By 1966, Anthony Enahoro was in prison, convicted of treasonable felony along with other leaders of the AG, including Chief Obafemi Awolowo, the President of the party.

However Peter Enahoro was riding high as a top editor of the Daily Times.

Then the first coup took place on January 15, 1966 and Nigeria changed forever. The new military ruler, Major-General Thomas Aguiyi-Ironsi, cultivated the friendship of Peter Enahoro who had become one of the cheer-leaders of the new military regime. When the revenge coup took place in July 1966, Ironsi was killed and Peter Pan knew he was in danger.

He fled into exile and for the past 57 years, he never really could call Nigeria home again.

Yet Nigeria would really never leave him. He wrote his witty book, How To Be A Nigerian and one could perceive through its hilarious characterization of our great country, a bitter nostalgia. His autobiography, Then Spake The Thunder is all about his Nigerianness.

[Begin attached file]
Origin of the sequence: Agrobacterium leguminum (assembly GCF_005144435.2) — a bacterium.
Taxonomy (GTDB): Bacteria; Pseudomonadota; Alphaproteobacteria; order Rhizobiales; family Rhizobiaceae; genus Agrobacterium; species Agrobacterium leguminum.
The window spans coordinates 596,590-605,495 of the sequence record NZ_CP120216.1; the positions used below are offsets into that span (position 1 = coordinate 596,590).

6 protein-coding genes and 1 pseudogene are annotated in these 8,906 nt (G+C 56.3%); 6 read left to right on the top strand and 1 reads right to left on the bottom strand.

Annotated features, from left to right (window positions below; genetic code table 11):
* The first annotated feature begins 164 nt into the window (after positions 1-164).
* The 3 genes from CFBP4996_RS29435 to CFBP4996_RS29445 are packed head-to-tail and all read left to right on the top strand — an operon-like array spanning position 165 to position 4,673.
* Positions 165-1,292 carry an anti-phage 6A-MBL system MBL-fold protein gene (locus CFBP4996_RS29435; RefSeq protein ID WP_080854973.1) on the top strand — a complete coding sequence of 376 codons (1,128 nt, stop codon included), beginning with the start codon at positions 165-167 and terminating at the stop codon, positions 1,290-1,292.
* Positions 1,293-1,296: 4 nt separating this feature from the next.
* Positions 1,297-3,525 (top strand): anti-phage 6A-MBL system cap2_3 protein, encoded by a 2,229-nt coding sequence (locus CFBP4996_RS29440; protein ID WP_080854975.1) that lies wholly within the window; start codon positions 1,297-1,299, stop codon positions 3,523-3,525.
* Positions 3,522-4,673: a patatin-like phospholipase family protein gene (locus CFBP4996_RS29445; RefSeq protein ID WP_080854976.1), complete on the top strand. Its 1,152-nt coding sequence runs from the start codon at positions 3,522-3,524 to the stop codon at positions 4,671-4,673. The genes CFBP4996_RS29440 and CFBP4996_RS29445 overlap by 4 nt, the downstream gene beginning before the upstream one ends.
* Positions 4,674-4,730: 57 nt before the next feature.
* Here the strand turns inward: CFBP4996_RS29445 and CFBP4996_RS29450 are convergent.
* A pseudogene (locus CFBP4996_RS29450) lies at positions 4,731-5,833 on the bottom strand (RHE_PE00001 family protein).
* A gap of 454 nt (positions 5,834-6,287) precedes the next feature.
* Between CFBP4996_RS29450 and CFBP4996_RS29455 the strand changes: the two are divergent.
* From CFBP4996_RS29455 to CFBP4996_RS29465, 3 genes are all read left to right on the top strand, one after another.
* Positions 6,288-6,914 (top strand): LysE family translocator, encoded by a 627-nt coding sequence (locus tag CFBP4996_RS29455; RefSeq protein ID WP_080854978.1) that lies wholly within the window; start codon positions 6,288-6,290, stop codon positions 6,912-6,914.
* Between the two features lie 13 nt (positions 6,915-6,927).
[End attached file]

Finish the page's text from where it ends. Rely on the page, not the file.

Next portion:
He was eager to participate in the Nigerian story. He was too talented, too courageous and too involved to be ignored.






He roamed in the fertile international ground of the British Press and soon became the measuring rod of African journalism. He joined Ralph Uwechue of Africa and other top pen-pushers to give a royal sheen to African journalism. He was formidable and deeply self-opinionated. No one can ignore him.

After years of peregrination, he started his African Now magazine, a monthly news and feature medium that tried to capture the happenings on the continent. He was critical of dictators and the African big men. The main market of his magazine was Nigeria and other African countries. His critical reporting and his stand on human rights across the continent made him a pariah in many African countries. His magazine suffered tremendously because of that.